Today’s information security environment is challenging to put it mildly. The Cyberthreat Defense Report published last week by CyberEdge Group revealed that 76% companies fell victim to a breach in 2015 and 62% of over 1,000 IT security decision makers surveyed expect another one this year. When nearly two-thirds of companies expect a successful breach in 2016 it is a cause for concern. However, keep in mind that only 52% expected a breach in 2015, but 76% reported an incident. For 2014 only 38% expected a breach, but 71% were victims. History tells us that 62% is probably too optimistic and the actual breach number in 2016 will hit closer to 80% or higher of all businesses.
“That said, there are signs that pessimism – or perhaps it’s realism – is increasing among respondents, at least in relative terms. To begin with, the differential in the two statistics from above – reflecting the prior year’s actual occurrence of breaches compared to the next year’s expected occurrence of breaches – has steadily decreased in each of the past three years, from a high of 23.0% to the current low of 13.5%. In other words, the degree of optimism is shrinking,” according to a study analysis by the CyberEdge Group.
There’s good reason for this rising pessimism. The rules have changed. IT professionals no longer have complete control over their network as businesses invest in technologies like mobile, social and cloud software. When it comes to defending against cyber threats, mobile devices were identified as security’s weakest link. Survey respondents reported a 65% increase in mobile threats in 2015, and only 4.7% experienced a decrease in number. Mobile devices are often the easiest entry point to target-rich networks for cyber attackers. A 2015 study by Veracode found that, “the average global enterprise has 2,400 unsafe applications installed on employees’ mobile devices.”
The biggest obstacles to effective cybersecurity also appear to be uncontainable: employee practices and device proliferation. As more companies implement BYOD for mobile and utilize cloud software services, their cyber threat exposure rises. Only 30% of survey respondents believe they have the right tools to monitor the activities of privileged users. A PwC survey also found that 86% of enterprises reported exploits of IoT components in 2015, up from only 34% in 2014. This follows logically from a Cixtrix finding that “The number of devices managed in the enterprise increased by 72% between 2014 and 2015.” Information security professionals must secure more devices and applications than ever before—many of which the enterprise does not control—without the ability to effectively screen for potential vulnerabilities and threats.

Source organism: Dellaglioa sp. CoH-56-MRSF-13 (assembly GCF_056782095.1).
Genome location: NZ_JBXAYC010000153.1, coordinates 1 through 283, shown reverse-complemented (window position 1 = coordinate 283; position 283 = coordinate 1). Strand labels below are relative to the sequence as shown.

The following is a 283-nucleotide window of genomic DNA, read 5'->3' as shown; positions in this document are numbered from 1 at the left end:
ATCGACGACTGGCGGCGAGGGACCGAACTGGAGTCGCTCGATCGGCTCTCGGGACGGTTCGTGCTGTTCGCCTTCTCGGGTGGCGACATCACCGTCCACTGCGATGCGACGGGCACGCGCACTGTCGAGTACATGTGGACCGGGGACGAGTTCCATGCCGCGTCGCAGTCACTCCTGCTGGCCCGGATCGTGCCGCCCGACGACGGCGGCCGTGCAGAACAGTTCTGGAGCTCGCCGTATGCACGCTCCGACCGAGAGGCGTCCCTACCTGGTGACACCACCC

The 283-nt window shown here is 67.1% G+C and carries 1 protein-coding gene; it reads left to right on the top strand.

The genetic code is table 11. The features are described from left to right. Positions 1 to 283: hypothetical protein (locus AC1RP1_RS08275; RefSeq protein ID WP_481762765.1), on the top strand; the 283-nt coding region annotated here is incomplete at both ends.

Given these facts, it’s no wonder that the Cyberthreat Defense Report results show only 11.6% of respondents believe it’s “not likely” their secure data will be breached in 2016. This is down significantly from the almost 25% who believed that just a year ago. The attack surface is simply expanding faster than the capacity and capabilities of information security teams and tools respectively.
Rising Cyber Attacks
As in any war, a larger attack surface means increased vulnerability because there is more to defend. This puts larger organizations at risk especially. Organizations with over 10,000 employees report “being hit 6 times or more or roughly twice the rate of their smaller counterparts,” according to the CyberEdge Group survey.
The sophistication level of the cyber attacks is also increasing. The average breach detection times exceed 200 days because cyber attackers have become skilled at avoiding the detection traps of the leading cybersecurity vendors. Attackers are also moving faster according to Symantec’s 2015 Internet Security Threat Report. The report found “2014 had an all-time high of 24 discovered zero days. In total, the top five zero days of 2014 were actively exploited by attackers for a combined 295 days before patches were available.” The same report discovered attackers are also becoming more efficient. They going after 20% fewer targets while increasing attacks by 60% on small and medium-sized organizations that have fewer security resources.
The market data is consistent. More problems are on the horizon. However, companies are not standing still. Seventy-five percent of respondents expect their IT security budget to increase in 2016. This includes a finding that, “85% are spending more than 5% of their IT budgets on security. Nearly a third are spending more than 16%.”
Next week we will break down where spending is expected to grow including the rising interest for information security analytics. The need for new spending and new approaches is clear. But breaches and vulnerabilities are expanding quickly and even with more realism among information security professionals, historical data tell us they are probably too optimistic.
By Scott Raspa